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Publication numberUS3802297 A
Publication typeGrant
Publication dateApr 9, 1974
Filing dateFeb 21, 1973
Priority dateFeb 21, 1973
Publication numberUS 3802297 A, US 3802297A, US-A-3802297, US3802297 A, US3802297A
InventorsSchiler F
Original AssigneePortage Machine Co
Export CitationBiBTeX, EndNote, RefMan
External Links: USPTO, USPTO Assignment, Espacenet
Adjustable shot-pin locking mechanism
US 3802297 A
Abstract
A shot-pin locating mechanism for use in locating relatively movable precision parts in fixed locations with respect to each other, with the locating receiving mechanism characterized by the use of a rotatable shot-pin and receiving bushing that has the receiving cavity or bore thereof located eccentrically with respect to its outside diameter whereby rotation of the receiving bushing around its axis of rotation results in linear adjustment between the points of interlock for the relatively movable members that support the shot-pin and shot-pin receiving bushing respectively.
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Description  (OCR text may contain errors)

United States Patent Schiler 3,802,297 Apr. 9, 1974 ADJUSTABLE SHOT-PIN LOCKING MECHANISM Frederick S. S chiler, Stow, Ohio Portage Machine Company, Akron, Ohio Filed: Feb. 21, 1973 Appl. No.: 334,368

Inventor:

Assignee:

US. Cl. 74/813 L, 74/527 Int. Cl B23b 29/24 Field of Search 74/813, 814, 815, 826,

References Cited UNITED STATES PATENTS 8/1933 Hunt et a1. 74/813 L l/l96l Mead 74/815 X 3,094,885 6/1963 Flannery et al 74/826 Primary Examiner-Leonard H. Gerin Assistant Examiner-Frank H. McKenzie, Jr,

Attorney, Agent, or Firm-Freeman & Taylor 57 ABSTRACT A shot-pin locating mechanism for use in locating relatively movable precision parts in fixed locations with respect to each other, with the locating receiving mechanism characterized by the use of a rotatable shot-pin and receiving bushing that has the receiving cavity or bore thereof located eccentrically with respect to its outside diameter whereby rotation of the receiving bushing around its axis of rotation results in linear adjustment between the points of interlock for the relatively movable members that support the shotpin and shot-pin receiving bushing respectively.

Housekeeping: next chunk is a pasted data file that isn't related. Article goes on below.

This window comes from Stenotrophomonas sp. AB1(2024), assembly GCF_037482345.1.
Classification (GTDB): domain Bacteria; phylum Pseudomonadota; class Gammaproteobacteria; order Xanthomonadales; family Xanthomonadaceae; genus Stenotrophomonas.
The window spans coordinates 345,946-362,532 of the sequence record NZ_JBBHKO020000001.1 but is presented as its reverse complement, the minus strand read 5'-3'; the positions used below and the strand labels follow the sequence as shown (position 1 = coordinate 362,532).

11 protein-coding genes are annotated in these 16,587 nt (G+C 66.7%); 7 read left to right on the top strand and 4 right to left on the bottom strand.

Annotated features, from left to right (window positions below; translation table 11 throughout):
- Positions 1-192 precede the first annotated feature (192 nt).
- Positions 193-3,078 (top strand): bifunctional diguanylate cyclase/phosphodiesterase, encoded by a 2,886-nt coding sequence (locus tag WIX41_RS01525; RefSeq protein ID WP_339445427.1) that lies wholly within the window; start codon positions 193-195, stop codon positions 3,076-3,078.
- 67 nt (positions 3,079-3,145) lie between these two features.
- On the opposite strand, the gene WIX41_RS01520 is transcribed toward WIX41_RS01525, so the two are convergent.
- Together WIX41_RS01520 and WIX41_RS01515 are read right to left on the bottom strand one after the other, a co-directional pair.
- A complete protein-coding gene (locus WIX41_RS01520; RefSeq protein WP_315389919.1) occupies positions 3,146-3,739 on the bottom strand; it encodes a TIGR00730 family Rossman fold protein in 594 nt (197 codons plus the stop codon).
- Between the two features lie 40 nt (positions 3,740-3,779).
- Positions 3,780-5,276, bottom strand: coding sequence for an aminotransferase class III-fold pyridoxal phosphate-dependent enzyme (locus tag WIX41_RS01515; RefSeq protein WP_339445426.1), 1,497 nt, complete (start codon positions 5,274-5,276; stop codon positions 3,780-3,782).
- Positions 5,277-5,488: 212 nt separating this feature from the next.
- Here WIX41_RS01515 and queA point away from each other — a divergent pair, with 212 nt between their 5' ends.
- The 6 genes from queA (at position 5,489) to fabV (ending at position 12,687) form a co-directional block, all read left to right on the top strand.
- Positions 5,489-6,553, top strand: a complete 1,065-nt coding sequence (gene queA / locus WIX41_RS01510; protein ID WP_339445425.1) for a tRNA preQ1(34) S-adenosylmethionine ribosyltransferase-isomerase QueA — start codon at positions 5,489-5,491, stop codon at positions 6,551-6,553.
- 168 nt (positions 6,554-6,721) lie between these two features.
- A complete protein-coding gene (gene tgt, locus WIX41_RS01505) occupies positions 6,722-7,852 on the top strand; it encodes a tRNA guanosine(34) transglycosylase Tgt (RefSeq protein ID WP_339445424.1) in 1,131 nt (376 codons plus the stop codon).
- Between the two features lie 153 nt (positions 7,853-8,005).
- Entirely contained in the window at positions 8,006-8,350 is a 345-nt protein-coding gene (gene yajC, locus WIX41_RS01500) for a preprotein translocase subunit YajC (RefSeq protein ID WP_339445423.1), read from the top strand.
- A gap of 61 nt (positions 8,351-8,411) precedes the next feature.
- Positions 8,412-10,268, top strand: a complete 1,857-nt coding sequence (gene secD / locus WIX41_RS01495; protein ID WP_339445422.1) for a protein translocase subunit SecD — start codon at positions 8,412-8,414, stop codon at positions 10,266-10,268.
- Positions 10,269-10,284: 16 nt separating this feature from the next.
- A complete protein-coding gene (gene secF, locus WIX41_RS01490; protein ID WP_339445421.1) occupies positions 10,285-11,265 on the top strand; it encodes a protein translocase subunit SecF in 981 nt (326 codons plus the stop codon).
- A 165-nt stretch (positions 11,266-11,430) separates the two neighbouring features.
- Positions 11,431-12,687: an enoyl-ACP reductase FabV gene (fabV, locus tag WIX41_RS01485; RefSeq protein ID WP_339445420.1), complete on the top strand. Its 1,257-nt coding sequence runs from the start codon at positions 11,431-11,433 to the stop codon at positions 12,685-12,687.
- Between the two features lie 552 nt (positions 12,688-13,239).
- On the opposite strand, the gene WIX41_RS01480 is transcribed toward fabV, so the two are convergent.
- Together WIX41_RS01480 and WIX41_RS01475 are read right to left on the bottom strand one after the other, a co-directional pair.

3 Claims, 8 Drawing Figures ADJUSTABLE SHOT-PIN LOCKING MECHANISM BACKGROUND OF THE INVENTION 1. Field of the Invention In the art of layout and inspectionof parts to a high degree of precision, it is common practice to place the object being layed out or being inspected on a worksupporting surface which is in turn movably supported on a fixed surface, such as a base, way, or other like surface.

Frequently devices of this type take the form of a rotary table that has the work piece provided thereon and is then rotatable about an axis so as to permit inspection or laying out of all sides of the work piece from a single point.

2. Description of the Prior Art A typical rotary table of this type is set forth in applicants prior U.S. Pat. No. 3,175,820entitled Rotary Table Having Trimetric Adjustment Features.

While rotary tables are commonly used for inspection purposes as above-noted, it is also possible to have a linear movement between the piece supporting the work and the base of the inspection machine. In all instances, however, it is preferably desirable to have certain checkpoints or stations at which a very accurate dimension can be obtained with regard to the relationship between the fixed and moving parts.

In the case of a rotary table, for example, it is generally desirable to have the parts being capable of being locked, indexed, or located at various predetermined positions in degrees, such as at 45 degree increments, for example.

Because of the high degree of precision required in inspection of this type, it is mandatory that the distance being indexed or moved must be calibrated to a high degree of accuracy because of the fact that any inaccuracy in movement would cause the amount thereof to be magnified many times when a further measurement is taken between successive indexed positions.

In the past it has been conventional to utilize shot-pin types of mechanical interlocks for this purpose, with the shot-pin consisting of a retractable plug carried by one table component and adapted to be inserted in locked relationship within a bushing that is carried by the other component.

SUMMARY OF THE INVENTION It has been found that it is difficult, if not impossible, to obtain the degree of accuracy required by the use of conventional machining techniques, and it is for this reason that Applicant has conceived an adjustment means for relocating the shot-pin receiving bushing with respect to the part carrying the same so that it is possible to achieve fine adjustment of the actual location of the shot-pin receiving bushing which will receive the normally fixed shot-pin.

Production of an improved shot-pin assembly having adjustment features that permit adjustment of the locating position once the shot-pin has been assembled within the component parts accordingly becomes the principal object of this invention, with other objects of the invention becoming more apparent upon a reading of the following brief specification, considered and interpreted in the light of the accompanying drawings.